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WoW Factor

Your “Wow Factor”

In 1972, while doing business consulting and studying business, I “created” the term “WoW factor”. It is a common thing to say when a person goes somewhere and the environment meets desires or even exceeds expectations! It is that simple! MOST businesses and destinations for vacationers are
based on the consumer’s need for a “Wow Factor” visit.

Those firms or places that generate customer visits one time only–have a poor “Wow Factor”–as the visitor asks “What is here to excite-please me? Too often, the answer is “nothing”–and the customer takes his energy, time and most importantly, money, elsewhere. While it is a fact that people sometimes go places where there is an absence of excitement or pleasure [church, doctor, court], when that place IN SOME way creates a “Wow Factor,” the destination often becomes a positive memory and the visitor wishes to return.

Those businesses who help create a GREAT “Wow Factor” find provoking repeat visits easier than those places that ignore this component of business.

Dynamic vs Static

Humans are dynamic creatures; our cells wear out, skin components are wiped off or fall off, scabs are removed, etc. Humans learn, have attitudes both positive and negative and have needs and desires that change. Those things are part of the dynamism of life. On the other hand, church, most government operations, military methods, and “old line businesses” like ATT and others, are static institutions. Montgomery Wards, Woolworth and others, were static businesses. They chose not to change. They felt they had good quality wares, a safe place to do business and ethical staff--and that was enough. Most of their customers felt that a world dynamism was more important than just goods that satisfied five or ten years ago-- and thus, they stopped coming.

It is sad when a company spends hundreds, then thousands and then millions of dollars on image, on “remember us” and on furnishings and interior appearance [if applicable] and then they choose to use policies that create a static environment.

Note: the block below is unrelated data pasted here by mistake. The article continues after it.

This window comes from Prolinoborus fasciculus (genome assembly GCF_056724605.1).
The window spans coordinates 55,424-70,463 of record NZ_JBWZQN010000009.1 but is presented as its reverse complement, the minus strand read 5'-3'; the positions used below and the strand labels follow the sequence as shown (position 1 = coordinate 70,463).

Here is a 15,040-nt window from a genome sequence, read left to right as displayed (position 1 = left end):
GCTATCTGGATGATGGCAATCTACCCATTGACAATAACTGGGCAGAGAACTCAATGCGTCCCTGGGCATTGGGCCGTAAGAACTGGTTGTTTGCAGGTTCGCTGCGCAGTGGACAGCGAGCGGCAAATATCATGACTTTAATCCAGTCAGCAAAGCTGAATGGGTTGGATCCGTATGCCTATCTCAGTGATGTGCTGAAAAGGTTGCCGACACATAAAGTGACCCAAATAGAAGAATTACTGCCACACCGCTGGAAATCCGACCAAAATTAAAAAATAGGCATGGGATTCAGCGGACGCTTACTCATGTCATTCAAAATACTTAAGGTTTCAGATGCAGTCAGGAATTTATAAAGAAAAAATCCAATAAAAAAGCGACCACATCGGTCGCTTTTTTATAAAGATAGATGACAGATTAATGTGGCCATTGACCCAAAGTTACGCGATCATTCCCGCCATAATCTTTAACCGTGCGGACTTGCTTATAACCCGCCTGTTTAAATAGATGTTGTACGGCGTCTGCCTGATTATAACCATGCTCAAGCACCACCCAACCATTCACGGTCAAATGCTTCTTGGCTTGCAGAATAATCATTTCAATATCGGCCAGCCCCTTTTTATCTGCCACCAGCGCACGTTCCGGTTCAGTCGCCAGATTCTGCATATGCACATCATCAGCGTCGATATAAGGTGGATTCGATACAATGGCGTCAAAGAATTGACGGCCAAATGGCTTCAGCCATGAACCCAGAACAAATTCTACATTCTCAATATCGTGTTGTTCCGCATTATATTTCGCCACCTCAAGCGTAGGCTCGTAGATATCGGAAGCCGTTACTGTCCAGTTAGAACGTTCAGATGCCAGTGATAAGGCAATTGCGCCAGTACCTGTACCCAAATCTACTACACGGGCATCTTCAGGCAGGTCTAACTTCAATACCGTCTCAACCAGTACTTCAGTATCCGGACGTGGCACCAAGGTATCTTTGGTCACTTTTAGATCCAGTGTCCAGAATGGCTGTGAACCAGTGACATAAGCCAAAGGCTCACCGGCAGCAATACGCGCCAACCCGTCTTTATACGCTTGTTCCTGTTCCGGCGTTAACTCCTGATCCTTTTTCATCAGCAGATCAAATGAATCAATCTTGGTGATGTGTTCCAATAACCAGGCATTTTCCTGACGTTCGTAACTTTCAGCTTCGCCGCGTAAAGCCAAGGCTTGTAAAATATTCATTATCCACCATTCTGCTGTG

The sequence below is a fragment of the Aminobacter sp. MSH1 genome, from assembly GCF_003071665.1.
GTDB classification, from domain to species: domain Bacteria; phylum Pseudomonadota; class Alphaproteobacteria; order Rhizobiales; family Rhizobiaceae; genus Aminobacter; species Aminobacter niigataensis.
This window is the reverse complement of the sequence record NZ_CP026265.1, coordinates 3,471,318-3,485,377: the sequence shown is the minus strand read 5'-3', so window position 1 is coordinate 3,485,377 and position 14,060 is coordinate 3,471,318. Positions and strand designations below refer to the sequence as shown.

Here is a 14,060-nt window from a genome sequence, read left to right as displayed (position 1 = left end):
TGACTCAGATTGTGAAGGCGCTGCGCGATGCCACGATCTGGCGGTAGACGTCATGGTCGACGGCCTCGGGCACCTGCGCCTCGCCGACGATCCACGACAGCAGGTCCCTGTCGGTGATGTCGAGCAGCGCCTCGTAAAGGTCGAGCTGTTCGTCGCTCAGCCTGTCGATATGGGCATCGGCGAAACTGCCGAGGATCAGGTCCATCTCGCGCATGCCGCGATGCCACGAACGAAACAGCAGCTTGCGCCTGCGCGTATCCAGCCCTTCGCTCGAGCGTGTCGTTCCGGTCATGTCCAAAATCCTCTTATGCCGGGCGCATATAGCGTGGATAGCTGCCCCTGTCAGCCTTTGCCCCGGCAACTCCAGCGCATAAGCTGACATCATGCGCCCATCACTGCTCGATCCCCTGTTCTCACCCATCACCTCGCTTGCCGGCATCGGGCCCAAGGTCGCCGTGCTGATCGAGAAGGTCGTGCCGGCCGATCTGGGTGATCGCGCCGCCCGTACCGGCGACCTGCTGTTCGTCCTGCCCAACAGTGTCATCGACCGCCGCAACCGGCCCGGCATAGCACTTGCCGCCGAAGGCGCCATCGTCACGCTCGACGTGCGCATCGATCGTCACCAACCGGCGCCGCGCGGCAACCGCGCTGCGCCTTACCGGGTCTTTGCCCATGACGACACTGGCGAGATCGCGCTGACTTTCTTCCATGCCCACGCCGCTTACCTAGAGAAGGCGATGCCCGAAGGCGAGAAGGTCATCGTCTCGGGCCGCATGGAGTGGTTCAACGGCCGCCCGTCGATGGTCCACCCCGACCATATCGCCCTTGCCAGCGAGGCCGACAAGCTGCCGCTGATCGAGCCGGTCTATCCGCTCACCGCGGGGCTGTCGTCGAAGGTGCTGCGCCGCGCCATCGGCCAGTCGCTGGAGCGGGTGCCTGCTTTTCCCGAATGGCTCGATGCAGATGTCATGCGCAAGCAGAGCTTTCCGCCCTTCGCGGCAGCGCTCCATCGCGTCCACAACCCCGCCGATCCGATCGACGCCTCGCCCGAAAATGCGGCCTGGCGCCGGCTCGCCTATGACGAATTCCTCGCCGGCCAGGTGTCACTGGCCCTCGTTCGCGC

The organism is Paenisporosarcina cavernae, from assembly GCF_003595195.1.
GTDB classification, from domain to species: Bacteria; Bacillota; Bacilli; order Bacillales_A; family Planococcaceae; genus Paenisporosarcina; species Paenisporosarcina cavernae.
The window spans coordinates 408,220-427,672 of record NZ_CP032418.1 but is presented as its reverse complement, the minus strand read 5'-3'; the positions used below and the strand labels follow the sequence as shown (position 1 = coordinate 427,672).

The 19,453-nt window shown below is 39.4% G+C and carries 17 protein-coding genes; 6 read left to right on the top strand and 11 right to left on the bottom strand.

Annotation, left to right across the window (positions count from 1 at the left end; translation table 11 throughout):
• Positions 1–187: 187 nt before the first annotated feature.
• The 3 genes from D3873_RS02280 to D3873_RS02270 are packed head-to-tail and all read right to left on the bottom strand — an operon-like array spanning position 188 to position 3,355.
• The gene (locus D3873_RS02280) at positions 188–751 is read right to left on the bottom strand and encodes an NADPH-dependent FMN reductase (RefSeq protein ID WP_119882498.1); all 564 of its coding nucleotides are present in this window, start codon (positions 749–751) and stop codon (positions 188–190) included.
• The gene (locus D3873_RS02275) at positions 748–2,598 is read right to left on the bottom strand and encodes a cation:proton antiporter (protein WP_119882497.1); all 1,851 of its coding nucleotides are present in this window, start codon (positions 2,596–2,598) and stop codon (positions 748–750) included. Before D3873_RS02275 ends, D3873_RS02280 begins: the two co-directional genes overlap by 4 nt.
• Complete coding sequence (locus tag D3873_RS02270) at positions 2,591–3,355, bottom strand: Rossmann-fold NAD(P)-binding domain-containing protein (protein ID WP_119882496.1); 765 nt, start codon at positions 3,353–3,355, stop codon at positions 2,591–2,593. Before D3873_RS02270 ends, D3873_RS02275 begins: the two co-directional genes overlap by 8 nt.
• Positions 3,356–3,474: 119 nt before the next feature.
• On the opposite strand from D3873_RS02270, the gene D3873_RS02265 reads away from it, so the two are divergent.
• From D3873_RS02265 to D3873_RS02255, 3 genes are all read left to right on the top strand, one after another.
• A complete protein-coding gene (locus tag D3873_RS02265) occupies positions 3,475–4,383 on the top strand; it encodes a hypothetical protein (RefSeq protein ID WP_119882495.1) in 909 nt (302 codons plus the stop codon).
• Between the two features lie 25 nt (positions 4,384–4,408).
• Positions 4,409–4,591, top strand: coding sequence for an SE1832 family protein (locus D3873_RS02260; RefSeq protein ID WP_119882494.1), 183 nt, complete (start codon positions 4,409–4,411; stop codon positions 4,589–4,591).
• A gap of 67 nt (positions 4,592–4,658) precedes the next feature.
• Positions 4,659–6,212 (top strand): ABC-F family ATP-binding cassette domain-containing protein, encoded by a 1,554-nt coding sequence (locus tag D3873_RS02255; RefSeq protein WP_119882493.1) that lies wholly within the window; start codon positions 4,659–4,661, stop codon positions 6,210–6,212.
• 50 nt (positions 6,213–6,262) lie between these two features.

It is essential to separate two perspectives of the word static. One is “if its not broken.......leave it alone”...and the other is “if its not broken, break it and make it even better.”

A new business needs things to survive its first day, week, month and year. This relates to any business; any size, location, product or service offered or experience of founder. The new entrepreneur needs sales–[of goods/services]–whatever it is open to offer to its identified clients.

These sales must be fast in coming and carrying enough of a price [profit margin] to cover both expenses and profits/pocket money–that which you have after income taxes are paid.

This new business can attract new clients for a limited period of time JUST by being new. By attracting, I mean ONLY provoking someone to enter the entrepreneur’s place of business to see “what’s up. Almost every book, managing article and lecture on entrepreneurship either touches on or emphasizes the key reason for the entrepreneur opening up in the first place. Factually, when interviewed as to why they are opening/opened, many people say “I had a lot of this stuff hanging around....” or “My neighbors love my baked .....” , or “I really like fixing..........”

In my research, those “reasons for opening” make those people hobbyists instead of entrepreneurs.

An entrepreneur wishes to take reasonable risks and seek a profit–a maximum profit, in order for the entrepreneur to have the greatest chance for success [done so AFTER he-she has dealt with the inventory matrix, pricing, staffing, location, etc., and to have a great “Wow Factor.”

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About the Author

Kevin Kemper, 2 firms; biz consulting and RE brokerage
Phoenix, AZ 85015

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